This is the first book-length history of Chinese teahouses in the English-speaking world or in China. The Teahouse examines economic, social, political, and cultural changes as funneled through the teahouses of Chengdu during the first half of the twentieth century. The images brought together in this work paint a complete picture of everyday culture in the most basic unit of public life. This microhistorical examination of the teahouse and public life takes us into the heart of a city to explore urban society in depth, and provides a new way to look at the Chinese city and at daily life.
About the author
Di Wang is Professor of History at Texas A&M University. He is also the author of Street Culture in Chengdu: Public Space, Urban Commoners, and Local Politics, 1870-1930 (Stanford, 2003).
"Wang Di's The Teahouse is an extensively researched and detailed description of public life in Chengdu that touches upon many aspects of Chinese urban history in the first half of the twentieth century."
—Toby Lincoln, CHINA REVIEW INTERNATIONAL
"Well written and free of distracting jargon, the book is a pleasure to read."
—Richard Belsky, American Historical Review
"The appealing aspect of the book is that it also draws attention to the larger urban context of the city .... By focusing on the teahouse, the author enables us to understand concretely the dynamics of the city's small industries that have been little touched upon by current scholarship."
—Tomoko Shiroyama, International Journal of Asian Studies.
"Di Wang's pioneering and well-researched study of the teahouse...links together the seemingly disparate issues of small business practices, everyday life, and public politics."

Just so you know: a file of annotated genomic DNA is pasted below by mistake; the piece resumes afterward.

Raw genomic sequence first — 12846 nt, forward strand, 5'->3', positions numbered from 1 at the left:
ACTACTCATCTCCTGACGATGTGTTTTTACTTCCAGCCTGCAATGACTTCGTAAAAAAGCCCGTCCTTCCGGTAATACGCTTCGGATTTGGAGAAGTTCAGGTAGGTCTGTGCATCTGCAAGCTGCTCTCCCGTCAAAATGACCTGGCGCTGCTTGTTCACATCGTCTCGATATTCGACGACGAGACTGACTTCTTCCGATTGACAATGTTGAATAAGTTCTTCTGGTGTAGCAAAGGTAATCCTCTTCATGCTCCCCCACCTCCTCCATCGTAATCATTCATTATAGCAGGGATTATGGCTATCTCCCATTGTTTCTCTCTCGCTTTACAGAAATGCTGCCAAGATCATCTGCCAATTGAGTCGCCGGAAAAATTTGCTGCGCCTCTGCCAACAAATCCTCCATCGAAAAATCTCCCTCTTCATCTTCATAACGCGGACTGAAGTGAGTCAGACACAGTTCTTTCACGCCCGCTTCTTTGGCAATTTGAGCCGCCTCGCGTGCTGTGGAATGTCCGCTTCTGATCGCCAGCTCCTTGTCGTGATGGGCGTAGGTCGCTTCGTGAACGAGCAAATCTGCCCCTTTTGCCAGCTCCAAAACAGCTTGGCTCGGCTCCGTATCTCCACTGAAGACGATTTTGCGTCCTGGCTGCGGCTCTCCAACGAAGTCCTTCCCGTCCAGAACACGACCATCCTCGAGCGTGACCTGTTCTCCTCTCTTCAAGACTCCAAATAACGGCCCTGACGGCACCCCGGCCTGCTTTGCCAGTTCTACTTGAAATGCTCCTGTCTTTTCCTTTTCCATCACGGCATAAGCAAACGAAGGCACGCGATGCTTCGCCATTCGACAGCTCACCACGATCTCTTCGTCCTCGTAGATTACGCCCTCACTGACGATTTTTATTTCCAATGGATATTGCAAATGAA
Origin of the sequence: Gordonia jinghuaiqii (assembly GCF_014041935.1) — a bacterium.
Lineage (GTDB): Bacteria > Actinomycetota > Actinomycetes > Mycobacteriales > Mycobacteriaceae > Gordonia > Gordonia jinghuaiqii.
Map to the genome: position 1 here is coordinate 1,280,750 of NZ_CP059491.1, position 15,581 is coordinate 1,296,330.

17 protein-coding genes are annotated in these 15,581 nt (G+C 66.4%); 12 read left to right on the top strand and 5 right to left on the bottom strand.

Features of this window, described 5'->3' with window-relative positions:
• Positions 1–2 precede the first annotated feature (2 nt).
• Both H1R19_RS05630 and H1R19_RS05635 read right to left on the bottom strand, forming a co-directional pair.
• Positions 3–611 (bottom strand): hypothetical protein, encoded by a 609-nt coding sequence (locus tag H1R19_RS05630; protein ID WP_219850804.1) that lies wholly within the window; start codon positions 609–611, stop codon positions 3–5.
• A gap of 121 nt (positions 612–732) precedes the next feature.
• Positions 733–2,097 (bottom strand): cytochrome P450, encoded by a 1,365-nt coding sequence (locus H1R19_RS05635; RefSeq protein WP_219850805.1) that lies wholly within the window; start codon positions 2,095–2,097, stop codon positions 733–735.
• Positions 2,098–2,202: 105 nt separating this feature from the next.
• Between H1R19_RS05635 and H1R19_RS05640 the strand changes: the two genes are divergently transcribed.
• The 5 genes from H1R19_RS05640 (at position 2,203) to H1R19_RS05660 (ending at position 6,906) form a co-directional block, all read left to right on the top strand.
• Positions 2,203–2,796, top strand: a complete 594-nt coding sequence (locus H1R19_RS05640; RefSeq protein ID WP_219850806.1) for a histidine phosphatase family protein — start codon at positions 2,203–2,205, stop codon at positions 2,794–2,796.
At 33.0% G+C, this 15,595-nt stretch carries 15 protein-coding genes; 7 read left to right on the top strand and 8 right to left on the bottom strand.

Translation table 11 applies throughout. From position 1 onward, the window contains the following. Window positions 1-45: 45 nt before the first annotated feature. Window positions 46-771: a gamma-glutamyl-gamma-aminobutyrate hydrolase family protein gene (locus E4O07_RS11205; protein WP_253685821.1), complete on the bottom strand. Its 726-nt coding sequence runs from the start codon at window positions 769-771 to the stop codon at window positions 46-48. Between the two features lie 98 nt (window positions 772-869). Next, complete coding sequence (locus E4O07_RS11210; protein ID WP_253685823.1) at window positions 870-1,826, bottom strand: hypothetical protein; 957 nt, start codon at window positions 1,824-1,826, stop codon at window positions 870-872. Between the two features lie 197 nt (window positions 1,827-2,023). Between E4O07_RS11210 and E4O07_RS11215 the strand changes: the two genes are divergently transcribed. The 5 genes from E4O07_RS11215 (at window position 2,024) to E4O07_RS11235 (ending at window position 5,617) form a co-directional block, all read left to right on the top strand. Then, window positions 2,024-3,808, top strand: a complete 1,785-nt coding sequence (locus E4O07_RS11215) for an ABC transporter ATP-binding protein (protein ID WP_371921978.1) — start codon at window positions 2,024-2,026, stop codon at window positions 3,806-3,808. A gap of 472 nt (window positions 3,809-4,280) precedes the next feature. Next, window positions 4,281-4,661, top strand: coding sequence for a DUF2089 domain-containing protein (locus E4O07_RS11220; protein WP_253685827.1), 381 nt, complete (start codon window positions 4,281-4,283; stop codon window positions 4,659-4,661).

—Joshua H. Howard, Harvard Journal of Asiatic Studies
"Wang makes a significant contribution with his microstudy of an old and ubiquitous social, business, and cultural institution in Chengdu."
"Wang's familiarity with Chengdu history and its archival sources allows him to examine the social and economic life of the teahouse in rich detail, and he has done that splendidly in this valuable and important study."
—Joseph W. Esherick, University of California, San Diego
"As I was reading this book, and drinking a cup of tea, the visual, aural, and tactile elements of a Chengdu teahouse were so vividly present in my mind that I felt quite refreshed. Wang is convincing in his argument that the teahouse in China was a microcosm of the larger urban world. Often the material delights or amazes. You have in your hands the definitive book on the Chinese teahouse!"
—David Strand, Dickinson College
"This text presents a monumental amount of new and detailed information in regard to that most ubiquitous of Chengdu institutions, the teahouse. Wang brings us closer to the flavor and tenor of daily life in a major Chinese city than we have ever been before."
—Bradly W. Reed, University of Virginia